On January 31, 2024, a Massachusetts trial court dismissed a claim against the Boston Globe alleging that the newspaper violated the commonwealth’s Wage Act by failing to pay an executive’s 2020 profit-share which the executive labeled a “commission.”  The court concluded that the percentage of the Globe’s profits that the executive may be owed under his compensation plan is not a percentage of revenue he personally generated and as a result is not a “commission” under the Wage Act.

Vinay Mehra, the Globe’s President from 2017 until his June 2020 termination, filed this lawsuit in 2023 asserting claims against the newspaper for retaliation, breach of contract, breach of the implied covenant of good faith and fair dealing, unjust enrichment, and violation of the Wage Act.  For the Wage Act claim, Mehra contended that the Globe failed to pay his share of the newspaper’s 2020 profits that Mehra was entitled to under the terms of his incentive-laden compensation plan.

By 2020, after 3 years of Mehra’s leadership, the Globe’s profitability dramatically improved.  Mehra contended that the cost-cutting and revenue-growing initiatives he implemented were directly and entirely responsible for the increased profits, and as such, his share was a “commission” qualifying as “wages” under the Wage Act.  If labeled a commission – the only form of contingent compensation expressly recognized in the Wage Act – treble damages and reasonable attorneys’ fees would be available for Mehra’s profit-sharing claim, remedies not available for Mehra’s contract claims.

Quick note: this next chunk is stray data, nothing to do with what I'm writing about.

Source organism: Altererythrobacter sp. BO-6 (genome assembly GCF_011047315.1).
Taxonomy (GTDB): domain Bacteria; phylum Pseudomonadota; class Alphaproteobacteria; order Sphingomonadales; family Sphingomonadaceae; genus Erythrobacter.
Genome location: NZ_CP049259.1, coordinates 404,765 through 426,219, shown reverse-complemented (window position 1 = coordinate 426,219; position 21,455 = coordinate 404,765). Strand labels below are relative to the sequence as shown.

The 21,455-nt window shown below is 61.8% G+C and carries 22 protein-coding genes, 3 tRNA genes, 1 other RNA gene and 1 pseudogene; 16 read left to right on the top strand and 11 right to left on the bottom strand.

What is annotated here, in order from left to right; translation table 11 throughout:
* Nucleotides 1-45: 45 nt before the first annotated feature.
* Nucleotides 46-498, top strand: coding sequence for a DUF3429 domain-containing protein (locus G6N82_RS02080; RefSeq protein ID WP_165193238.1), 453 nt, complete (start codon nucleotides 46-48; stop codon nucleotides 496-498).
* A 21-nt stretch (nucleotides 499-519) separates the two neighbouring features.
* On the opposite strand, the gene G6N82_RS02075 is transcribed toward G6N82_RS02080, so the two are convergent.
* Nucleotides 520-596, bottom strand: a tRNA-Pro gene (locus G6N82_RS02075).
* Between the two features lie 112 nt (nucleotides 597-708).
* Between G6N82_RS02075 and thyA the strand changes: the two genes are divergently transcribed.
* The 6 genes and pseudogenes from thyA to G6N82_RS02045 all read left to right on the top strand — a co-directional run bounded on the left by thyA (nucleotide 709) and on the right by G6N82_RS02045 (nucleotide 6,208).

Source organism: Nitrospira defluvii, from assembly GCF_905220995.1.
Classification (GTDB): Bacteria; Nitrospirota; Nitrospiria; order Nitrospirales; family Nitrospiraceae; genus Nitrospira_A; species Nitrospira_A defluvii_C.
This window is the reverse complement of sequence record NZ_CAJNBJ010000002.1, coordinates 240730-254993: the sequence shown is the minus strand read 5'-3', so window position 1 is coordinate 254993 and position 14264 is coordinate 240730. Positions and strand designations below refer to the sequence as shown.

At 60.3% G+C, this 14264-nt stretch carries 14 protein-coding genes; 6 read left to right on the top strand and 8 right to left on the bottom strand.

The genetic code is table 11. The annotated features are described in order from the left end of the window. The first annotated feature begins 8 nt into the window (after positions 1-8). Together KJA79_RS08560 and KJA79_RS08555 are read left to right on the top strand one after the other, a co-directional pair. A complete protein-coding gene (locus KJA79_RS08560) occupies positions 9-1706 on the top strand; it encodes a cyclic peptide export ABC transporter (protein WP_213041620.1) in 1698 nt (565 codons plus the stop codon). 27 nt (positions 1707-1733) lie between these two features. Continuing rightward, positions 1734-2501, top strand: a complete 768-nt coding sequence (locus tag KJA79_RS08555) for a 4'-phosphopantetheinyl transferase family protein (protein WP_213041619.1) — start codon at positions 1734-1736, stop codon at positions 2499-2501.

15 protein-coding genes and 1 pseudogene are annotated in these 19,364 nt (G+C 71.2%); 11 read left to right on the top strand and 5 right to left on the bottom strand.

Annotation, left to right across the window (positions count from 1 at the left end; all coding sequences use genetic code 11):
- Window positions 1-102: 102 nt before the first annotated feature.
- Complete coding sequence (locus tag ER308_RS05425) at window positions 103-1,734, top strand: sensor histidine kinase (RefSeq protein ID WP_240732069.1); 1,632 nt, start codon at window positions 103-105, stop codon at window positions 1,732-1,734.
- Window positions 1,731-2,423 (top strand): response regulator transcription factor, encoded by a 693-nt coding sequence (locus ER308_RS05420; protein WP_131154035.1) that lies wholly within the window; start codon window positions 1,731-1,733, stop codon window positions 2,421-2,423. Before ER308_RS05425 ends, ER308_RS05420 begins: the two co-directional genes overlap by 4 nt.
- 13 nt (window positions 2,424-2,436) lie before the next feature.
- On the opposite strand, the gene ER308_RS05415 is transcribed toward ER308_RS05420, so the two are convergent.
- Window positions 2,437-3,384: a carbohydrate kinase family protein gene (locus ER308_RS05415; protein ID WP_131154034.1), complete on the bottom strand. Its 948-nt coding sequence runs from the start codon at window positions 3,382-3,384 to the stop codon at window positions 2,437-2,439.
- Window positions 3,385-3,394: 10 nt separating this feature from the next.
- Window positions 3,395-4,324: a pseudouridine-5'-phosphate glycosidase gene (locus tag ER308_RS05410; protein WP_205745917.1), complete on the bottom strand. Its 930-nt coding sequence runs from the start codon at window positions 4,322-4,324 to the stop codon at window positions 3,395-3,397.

Citing several analogous Massachusetts cases discussing profit-sharing arrangements, the common understanding of “commission” in the sales and compensation context, as well as the dictionary definition, the court concluded that payment based on a percentage of the business’s overall profit is not a commission, and is therefore not protected by the Wage Act.  Mehra’s claimed share of the Globe’s profits was not a percentage of revenues he personally generated, and thus did not fit into the definition of “commission” despite his involvement.  Further, the court noted that Mehra claimed an entitlement to a share of the Globe’s profits for the entirety of 2020, despite exiting the company in June of that year.  Logically, the court noted that the “Globe’s profits for calendar year 2020 therefore necessarily involved, and were contingent on, the efforts and activities of others.”  The court deemed this inconsistent with Mehra’s assertion that his personal efforts were entirely responsible for the Globe’s profits.  Mehra’s other counts against the Globe survive; however, following this dismissal, Mehra loses the potential for treble damages and statutory attorneys’ fees which are mandated by the Wage Act.

This ruling is consistent with Massachusetts courts’ practice of narrowly construing “commission” to the exclusion of most contingent compensation and preventing well-paid executives from leveraging the Wage Act and the threat of treble damages as a Damoclesian sword in contract disputes.

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